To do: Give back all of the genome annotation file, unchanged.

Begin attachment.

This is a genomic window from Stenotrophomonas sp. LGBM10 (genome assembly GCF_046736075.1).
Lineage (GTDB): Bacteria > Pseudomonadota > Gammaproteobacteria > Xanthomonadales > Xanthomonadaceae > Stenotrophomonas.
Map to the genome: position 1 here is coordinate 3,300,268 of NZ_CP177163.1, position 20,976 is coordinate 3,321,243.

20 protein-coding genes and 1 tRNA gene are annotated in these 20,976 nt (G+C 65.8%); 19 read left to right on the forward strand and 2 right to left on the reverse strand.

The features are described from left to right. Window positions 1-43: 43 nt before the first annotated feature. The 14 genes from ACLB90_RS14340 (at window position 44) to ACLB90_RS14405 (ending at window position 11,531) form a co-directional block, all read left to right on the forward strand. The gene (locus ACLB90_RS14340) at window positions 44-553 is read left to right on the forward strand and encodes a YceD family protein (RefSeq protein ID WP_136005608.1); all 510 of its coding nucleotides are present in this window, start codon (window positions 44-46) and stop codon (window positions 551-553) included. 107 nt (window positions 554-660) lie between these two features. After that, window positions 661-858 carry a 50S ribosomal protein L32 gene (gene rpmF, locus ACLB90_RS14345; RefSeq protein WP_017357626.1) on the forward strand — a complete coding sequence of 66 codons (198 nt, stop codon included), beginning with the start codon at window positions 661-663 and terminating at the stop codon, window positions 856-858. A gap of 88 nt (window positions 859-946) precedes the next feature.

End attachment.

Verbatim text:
This is a genomic window from Stenotrophomonas sp. LGBM10 (genome assembly GCF_046736075.1).
Lineage (GTDB): Bacteria > Pseudomonadota > Gammaproteobacteria > Xanthomonadales > Xanthomonadaceae > Stenotrophomonas.
Map to the genome: position 1 here is coordinate 3,300,268 of NZ_CP177163.1, position 20,976 is coordinate 3,321,243.

20 protein-coding genes and 1 tRNA gene are annotated in these 20,976 nt (G+C 65.8%); 19 read left to right on the forward strand and 2 right to left on the reverse strand.

The features are described from left to right. Window positions 1-43: 43 nt before the first annotated feature. The 14 genes from ACLB90_RS14340 (at window position 44) to ACLB90_RS14405 (ending at window position 11,531) form a co-directional block, all read left to right on the forward strand. The gene (locus ACLB90_RS14340) at window positions 44-553 is read left to right on the forward strand and encodes a YceD family protein (RefSeq protein ID WP_136005608.1); all 510 of its coding nucleotides are present in this window, start codon (window positions 44-46) and stop codon (window positions 551-553) included. 107 nt (window positions 554-660) lie between these two features. After that, window positions 661-858 carry a 50S ribosomal protein L32 gene (gene rpmF, locus ACLB90_RS14345; RefSeq protein WP_017357626.1) on the forward strand — a complete coding sequence of 66 codons (198 nt, stop codon included), beginning with the start codon at window positions 661-663 and terminating at the stop codon, window positions 856-858. A gap of 88 nt (window positions 859-946) precedes the next feature.